Internal or person factors have long been considered as important factors for attrition within the traditional classroom setting. Self-efficacy is consistently mentioned as a motivational factor for dropping out or persisting in the online learning environment. Self-efficacy can be defined as “belief that one is capable of executing certain behaviors or achieving certain goals”(Ormrod, 2011, p.13). Both screening for and promoting self-efficacy within students is recommended.

The factors influencing drop-outs listed within this research can be placed into a model of reciprocal causation proposed by Bandura (Ormrod, 2011, p.354). According to Bandura’s model, a person’s behavior both influences and is influenced by personal factors and the environment. Within the online context, a student’s decision whether to drop-out or persist in an online environment influences and is influenced by personal factors such as self-efficacy, self-determination, and autonomy, and time management. A student’s decision whether to drop-out or persist in an online environment also influences and is influenced by environmental factors such as family support, organizational support, and technical support. A third, unique factor can be added for online attrition. Course factors of relevance and design influence a learner’s decision to persist or drop an online course.

Figure 1 Adapted from Bandura’s Reciprocal Causation Theory

The proposed model should undergo statistical testing to ensure all factors are reliable and a good fit for testing online student attrition. However, the factors included in this model are consistently cited in research on online attrition factors.

References

Bocchi, J., Eastman, J., & Swift, C. (2004). Retaining the online learner: profile of students in an online MBA program and implications for teaching them. Journal of Education for Business, 79(4), 245-253. Retrieved from Academic Search Premier database.

Chen, K., & Jang, S. (2010). Motivation in online learning: Testing a model of self-determination theory. Computers in Human Behavior, 26(4), 741-752. doi:10.1016/j.chb.2010.01.011.

Holder, B. (2007). An investigation of hope, academics, environment, and motivation as predictors of persistence in higher education online programs. Internet & Higher Education, 10(4), 245-260. doi:10.1016/j.iheduc.2007.08.002.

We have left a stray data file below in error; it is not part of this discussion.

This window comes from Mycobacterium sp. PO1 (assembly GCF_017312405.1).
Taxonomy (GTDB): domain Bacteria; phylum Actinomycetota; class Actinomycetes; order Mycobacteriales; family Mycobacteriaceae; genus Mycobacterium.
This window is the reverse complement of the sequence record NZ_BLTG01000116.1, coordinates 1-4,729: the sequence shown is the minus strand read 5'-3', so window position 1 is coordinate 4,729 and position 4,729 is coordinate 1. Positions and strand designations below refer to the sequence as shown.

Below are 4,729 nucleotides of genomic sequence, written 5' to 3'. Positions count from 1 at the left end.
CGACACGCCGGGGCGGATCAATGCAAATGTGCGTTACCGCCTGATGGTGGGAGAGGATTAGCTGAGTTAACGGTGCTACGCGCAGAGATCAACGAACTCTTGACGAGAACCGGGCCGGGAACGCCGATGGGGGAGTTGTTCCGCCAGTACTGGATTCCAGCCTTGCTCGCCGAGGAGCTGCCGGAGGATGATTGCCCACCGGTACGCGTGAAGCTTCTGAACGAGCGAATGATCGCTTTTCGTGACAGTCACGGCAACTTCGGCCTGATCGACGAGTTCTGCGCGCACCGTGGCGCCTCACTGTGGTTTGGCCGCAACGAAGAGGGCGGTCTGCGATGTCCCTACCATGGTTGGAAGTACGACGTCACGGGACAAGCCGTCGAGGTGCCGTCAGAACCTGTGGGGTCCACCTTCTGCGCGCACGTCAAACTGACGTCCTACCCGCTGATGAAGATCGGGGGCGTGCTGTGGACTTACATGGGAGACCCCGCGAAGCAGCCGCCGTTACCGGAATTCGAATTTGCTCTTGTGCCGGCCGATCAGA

Liaw, S. (2008). Investigating students’ perceived satisfaction, behavioral intention, and effectiveness of e-learning: A case study of the Blackboard system. Computers & Education, 51(2), 864-873. doi:10.1016/j.compedu.2007.09.005.

Nichols, M. (2010). Student perceptions of support services and the influence of targeted interventions on retention in distance education. Distance Education, 31(1), 93-113. doi:10.1080/01587911003725048.

Nistor, N., & Neubauer, K. (2010). From participation to dropout: Quantitative participation patterns in online university courses. Computers & Education, 55(2), 663-672. doi:10.1016/j.compedu.2010.02.026.

Ormrod, J.E. (2011). Social cognitive views of learning. In Smith, P.A. Educational psychology: developing learners (pp.352-354). Boston, MA: Pearson Education, Inc.

Park, J., & Hee Jun, C. (2009). Factors influencing adult learners' decision to drop out or persist in online learning. Journal of Educational Technology & Society, 12(4), 207-217. Retrieved from Academic Search Premier database.

Rovai, A.P. (2002). In search of higher persistence rates in distance education online programs. The Internet and Higher Education, 6, 1-16.

Waschull, S. (2001). The online delivery of psychology courses: attrition, performance, and evaluation. Teaching of Psychology, 28(2), 143-147. Retrieved from Academic Search Premier database.


Online Journal of Distance Learning Administration, Volume XIII, Number IV, Winter 2010
University of West Georgia, Distance Education Center